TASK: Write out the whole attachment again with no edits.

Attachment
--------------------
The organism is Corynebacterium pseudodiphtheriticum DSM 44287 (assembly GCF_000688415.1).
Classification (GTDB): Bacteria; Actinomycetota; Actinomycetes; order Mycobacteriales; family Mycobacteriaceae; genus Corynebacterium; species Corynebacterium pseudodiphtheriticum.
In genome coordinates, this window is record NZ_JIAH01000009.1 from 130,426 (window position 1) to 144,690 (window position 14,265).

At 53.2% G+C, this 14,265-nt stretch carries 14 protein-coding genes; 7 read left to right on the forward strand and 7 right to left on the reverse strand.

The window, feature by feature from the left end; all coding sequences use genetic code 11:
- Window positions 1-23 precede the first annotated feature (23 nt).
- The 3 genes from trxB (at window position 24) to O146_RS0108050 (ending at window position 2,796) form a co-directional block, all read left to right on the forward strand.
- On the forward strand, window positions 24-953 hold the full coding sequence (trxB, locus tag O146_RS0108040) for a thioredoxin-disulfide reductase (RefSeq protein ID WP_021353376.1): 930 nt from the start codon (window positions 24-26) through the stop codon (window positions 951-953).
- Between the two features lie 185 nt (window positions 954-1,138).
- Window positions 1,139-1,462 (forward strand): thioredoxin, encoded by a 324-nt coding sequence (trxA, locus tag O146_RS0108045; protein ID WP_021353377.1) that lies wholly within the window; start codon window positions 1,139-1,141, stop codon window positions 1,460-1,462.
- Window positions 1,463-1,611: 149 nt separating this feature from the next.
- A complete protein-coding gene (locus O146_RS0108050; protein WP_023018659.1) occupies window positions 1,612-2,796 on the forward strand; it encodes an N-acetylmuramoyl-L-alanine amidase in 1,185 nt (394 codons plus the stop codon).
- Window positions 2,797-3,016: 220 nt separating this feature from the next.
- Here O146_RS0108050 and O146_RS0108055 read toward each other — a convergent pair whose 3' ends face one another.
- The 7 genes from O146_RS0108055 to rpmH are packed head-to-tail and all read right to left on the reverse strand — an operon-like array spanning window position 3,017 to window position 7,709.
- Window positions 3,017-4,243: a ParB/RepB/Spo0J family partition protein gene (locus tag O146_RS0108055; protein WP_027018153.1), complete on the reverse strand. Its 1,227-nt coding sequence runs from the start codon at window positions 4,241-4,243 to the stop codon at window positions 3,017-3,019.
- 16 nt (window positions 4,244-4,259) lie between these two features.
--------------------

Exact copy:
The organism is Corynebacterium pseudodiphtheriticum DSM 44287 (assembly GCF_000688415.1).
Classification (GTDB): Bacteria; Actinomycetota; Actinomycetes; order Mycobacteriales; family Mycobacteriaceae; genus Corynebacterium; species Corynebacterium pseudodiphtheriticum.
In genome coordinates, this window is record NZ_JIAH01000009.1 from 130,426 (window position 1) to 144,690 (window position 14,265).

At 53.2% G+C, this 14,265-nt stretch carries 14 protein-coding genes; 7 read left to right on the forward strand and 7 right to left on the reverse strand.

The window, feature by feature from the left end; all coding sequences use genetic code 11:
- Window positions 1-23 precede the first annotated feature (23 nt).
- The 3 genes from trxB (at window position 24) to O146_RS0108050 (ending at window position 2,796) form a co-directional block, all read left to right on the forward strand.
- On the forward strand, window positions 24-953 hold the full coding sequence (trxB, locus tag O146_RS0108040) for a thioredoxin-disulfide reductase (RefSeq protein ID WP_021353376.1): 930 nt from the start codon (window positions 24-26) through the stop codon (window positions 951-953).
- Between the two features lie 185 nt (window positions 954-1,138).
- Window positions 1,139-1,462 (forward strand): thioredoxin, encoded by a 324-nt coding sequence (trxA, locus tag O146_RS0108045; protein ID WP_021353377.1) that lies wholly within the window; start codon window positions 1,139-1,141, stop codon window positions 1,460-1,462.
- Window positions 1,463-1,611: 149 nt separating this feature from the next.
- A complete protein-coding gene (locus O146_RS0108050; protein WP_023018659.1) occupies window positions 1,612-2,796 on the forward strand; it encodes an N-acetylmuramoyl-L-alanine amidase in 1,185 nt (394 codons plus the stop codon).
- Window positions 2,797-3,016: 220 nt separating this feature from the next.
- Here O146_RS0108050 and O146_RS0108055 read toward each other — a convergent pair whose 3' ends face one another.
- The 7 genes from O146_RS0108055 to rpmH are packed head-to-tail and all read right to left on the reverse strand — an operon-like array spanning window position 3,017 to window position 7,709.
- Window positions 3,017-4,243: a ParB/RepB/Spo0J family partition protein gene (locus tag O146_RS0108055; protein WP_027018153.1), complete on the reverse strand. Its 1,227-nt coding sequence runs from the start codon at window positions 4,241-4,243 to the stop codon at window positions 3,017-3,019.
- 16 nt (window positions 4,244-4,259) lie between these two features.